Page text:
Test automation is certainly critical for Agile and DevOps. There are things that can and should be automated but before that is done, a few questions must be asked:
- How many times are these test automation scripts going to be executed?
- Is the code stable or is it going to change a lot over the next several sprints?
- Has the test been executed manually and has it passed successfully?
- How much time will it take to maintain the test scripts?
- Do you have the right resources to build and update the test scripts?
- What type of tools are you going to use?
- What type of framework are you going to build?
- How much does the test automation software cost?
These questions will help lay the foundation of your test automation planning. The next step will be to identify the number of test cases that need to be automated.
Testing That Should Not Be Automated
Here is a list of test cases that should not be automated:
- Test cases that will only be executed a few times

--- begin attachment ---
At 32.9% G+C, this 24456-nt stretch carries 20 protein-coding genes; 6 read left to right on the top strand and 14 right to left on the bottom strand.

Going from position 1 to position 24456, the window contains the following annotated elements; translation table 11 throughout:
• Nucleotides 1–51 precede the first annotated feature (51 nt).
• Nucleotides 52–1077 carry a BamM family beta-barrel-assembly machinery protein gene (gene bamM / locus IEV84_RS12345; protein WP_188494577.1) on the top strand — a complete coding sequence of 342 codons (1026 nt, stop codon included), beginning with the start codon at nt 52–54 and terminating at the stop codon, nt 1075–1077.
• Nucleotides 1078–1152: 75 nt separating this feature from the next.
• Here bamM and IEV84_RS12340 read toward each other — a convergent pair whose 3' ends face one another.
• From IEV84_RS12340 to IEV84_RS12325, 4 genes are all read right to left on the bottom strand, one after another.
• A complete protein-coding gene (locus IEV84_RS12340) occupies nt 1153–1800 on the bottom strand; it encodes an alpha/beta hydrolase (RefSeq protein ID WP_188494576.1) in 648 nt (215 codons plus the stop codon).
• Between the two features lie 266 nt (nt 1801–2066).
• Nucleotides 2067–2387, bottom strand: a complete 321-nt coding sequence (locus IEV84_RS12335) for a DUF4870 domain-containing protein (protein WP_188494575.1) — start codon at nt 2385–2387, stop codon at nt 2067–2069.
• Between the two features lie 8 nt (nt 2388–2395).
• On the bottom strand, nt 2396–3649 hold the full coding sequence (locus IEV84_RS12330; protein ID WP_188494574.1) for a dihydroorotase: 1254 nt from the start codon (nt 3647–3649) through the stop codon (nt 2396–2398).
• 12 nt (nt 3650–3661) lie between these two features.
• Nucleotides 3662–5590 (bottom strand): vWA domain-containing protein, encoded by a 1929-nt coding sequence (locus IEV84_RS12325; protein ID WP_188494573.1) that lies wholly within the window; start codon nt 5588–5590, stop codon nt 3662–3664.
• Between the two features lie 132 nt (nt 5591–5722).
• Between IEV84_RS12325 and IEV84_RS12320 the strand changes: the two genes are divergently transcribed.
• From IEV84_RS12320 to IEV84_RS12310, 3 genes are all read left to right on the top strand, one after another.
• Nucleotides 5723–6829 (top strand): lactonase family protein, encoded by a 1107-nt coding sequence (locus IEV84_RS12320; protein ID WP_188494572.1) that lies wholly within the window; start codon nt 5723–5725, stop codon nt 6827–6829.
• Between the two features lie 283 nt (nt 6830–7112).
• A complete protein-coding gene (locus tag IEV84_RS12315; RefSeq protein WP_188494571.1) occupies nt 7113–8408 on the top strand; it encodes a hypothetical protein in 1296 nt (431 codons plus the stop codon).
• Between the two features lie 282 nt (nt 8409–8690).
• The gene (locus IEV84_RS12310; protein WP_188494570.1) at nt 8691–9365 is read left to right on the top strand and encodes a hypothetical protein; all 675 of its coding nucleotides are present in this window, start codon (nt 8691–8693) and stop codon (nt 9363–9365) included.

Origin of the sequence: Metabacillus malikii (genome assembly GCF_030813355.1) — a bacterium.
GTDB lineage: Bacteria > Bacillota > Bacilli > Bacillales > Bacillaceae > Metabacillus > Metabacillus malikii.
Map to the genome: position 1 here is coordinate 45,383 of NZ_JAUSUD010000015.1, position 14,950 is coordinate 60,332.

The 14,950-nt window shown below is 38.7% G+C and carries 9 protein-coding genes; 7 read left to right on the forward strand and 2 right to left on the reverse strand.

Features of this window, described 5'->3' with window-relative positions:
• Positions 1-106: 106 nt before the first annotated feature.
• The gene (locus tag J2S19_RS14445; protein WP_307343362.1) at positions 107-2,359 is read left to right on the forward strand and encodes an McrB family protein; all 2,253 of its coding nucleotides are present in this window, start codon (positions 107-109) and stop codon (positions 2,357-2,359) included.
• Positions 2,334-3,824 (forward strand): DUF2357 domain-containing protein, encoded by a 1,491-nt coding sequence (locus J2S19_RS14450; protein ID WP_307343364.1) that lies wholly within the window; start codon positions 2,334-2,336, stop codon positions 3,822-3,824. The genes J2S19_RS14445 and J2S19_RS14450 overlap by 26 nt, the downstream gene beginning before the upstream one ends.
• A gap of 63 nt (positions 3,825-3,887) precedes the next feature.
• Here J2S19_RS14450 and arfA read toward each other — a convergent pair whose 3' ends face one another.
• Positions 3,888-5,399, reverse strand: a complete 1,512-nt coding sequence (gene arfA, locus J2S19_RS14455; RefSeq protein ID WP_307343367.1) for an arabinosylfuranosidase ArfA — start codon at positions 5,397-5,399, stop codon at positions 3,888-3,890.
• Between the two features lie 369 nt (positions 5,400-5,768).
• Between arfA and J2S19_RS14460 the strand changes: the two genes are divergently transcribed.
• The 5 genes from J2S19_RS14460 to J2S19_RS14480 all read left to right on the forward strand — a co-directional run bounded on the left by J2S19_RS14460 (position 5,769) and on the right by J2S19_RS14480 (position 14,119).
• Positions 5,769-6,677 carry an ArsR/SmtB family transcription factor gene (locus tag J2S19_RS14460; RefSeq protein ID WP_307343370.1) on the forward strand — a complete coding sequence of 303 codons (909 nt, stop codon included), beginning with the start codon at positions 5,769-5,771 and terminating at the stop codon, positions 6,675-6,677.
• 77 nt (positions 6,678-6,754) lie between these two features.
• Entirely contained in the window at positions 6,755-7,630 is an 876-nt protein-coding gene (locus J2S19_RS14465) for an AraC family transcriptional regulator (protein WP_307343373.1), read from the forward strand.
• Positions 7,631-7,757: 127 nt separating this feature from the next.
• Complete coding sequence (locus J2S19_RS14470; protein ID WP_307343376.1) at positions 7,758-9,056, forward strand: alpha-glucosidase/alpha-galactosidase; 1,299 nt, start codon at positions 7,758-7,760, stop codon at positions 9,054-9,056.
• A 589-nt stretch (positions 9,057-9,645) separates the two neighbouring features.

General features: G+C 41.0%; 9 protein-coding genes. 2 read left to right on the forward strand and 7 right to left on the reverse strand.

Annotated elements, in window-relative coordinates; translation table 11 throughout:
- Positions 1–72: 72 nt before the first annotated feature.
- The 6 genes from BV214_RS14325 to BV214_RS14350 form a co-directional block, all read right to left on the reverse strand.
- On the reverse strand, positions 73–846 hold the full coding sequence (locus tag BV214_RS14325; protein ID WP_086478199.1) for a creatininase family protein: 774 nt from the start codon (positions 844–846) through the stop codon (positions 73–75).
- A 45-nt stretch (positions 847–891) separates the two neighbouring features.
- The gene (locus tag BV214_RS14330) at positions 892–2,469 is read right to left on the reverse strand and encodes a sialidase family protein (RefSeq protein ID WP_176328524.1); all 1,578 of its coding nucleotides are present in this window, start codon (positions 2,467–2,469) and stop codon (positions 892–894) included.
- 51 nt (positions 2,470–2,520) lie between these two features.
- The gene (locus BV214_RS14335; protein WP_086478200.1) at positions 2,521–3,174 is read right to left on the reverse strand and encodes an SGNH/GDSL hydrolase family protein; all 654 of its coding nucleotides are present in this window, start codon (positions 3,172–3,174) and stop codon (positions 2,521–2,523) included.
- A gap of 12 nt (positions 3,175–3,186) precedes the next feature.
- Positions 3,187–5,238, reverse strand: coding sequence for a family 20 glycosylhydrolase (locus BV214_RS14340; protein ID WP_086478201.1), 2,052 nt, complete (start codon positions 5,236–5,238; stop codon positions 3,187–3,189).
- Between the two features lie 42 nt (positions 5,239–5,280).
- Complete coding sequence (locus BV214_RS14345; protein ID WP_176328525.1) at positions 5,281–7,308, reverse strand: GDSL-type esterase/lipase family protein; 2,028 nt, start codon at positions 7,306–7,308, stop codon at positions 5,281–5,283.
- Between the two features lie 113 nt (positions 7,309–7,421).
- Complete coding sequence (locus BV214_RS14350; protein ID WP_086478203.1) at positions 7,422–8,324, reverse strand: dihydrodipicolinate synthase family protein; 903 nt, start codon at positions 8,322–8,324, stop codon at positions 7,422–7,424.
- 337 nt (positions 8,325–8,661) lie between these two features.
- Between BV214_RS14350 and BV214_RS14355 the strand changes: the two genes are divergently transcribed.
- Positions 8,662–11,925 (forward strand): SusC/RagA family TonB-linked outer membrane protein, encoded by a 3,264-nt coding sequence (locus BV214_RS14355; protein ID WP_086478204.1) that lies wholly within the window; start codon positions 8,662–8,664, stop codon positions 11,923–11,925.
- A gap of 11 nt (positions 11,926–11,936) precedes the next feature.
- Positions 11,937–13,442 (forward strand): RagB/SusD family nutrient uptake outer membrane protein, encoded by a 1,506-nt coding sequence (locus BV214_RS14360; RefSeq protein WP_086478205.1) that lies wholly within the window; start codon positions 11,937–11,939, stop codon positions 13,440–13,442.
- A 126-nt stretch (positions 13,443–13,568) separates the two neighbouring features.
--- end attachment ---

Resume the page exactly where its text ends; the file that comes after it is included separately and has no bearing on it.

- Test cases that require human touch, for example review of a customer bill
- Test cases that require a third party billing system such as a payment gateway that doesn’t have a test environment
- Test cases were the code is unstable and is constantly changing
Test Case Quality
Test automation scripts help with providing test coverage across applications. This allows faster deployments because it doesn’t require manual testing. However, if you create hundreds of test cases and those never identify any defects, is it really worth maintaining and running those over and over again? Probably not. The test cases that are automated should be able to capture defects. Therefore, it is important that you have some really sharp manual testers who can think through the testing scenarios and identify problem areas that need attention. Without that system knowledge, you will not capture defects and it will not be a good use of your resources.
Return on Investment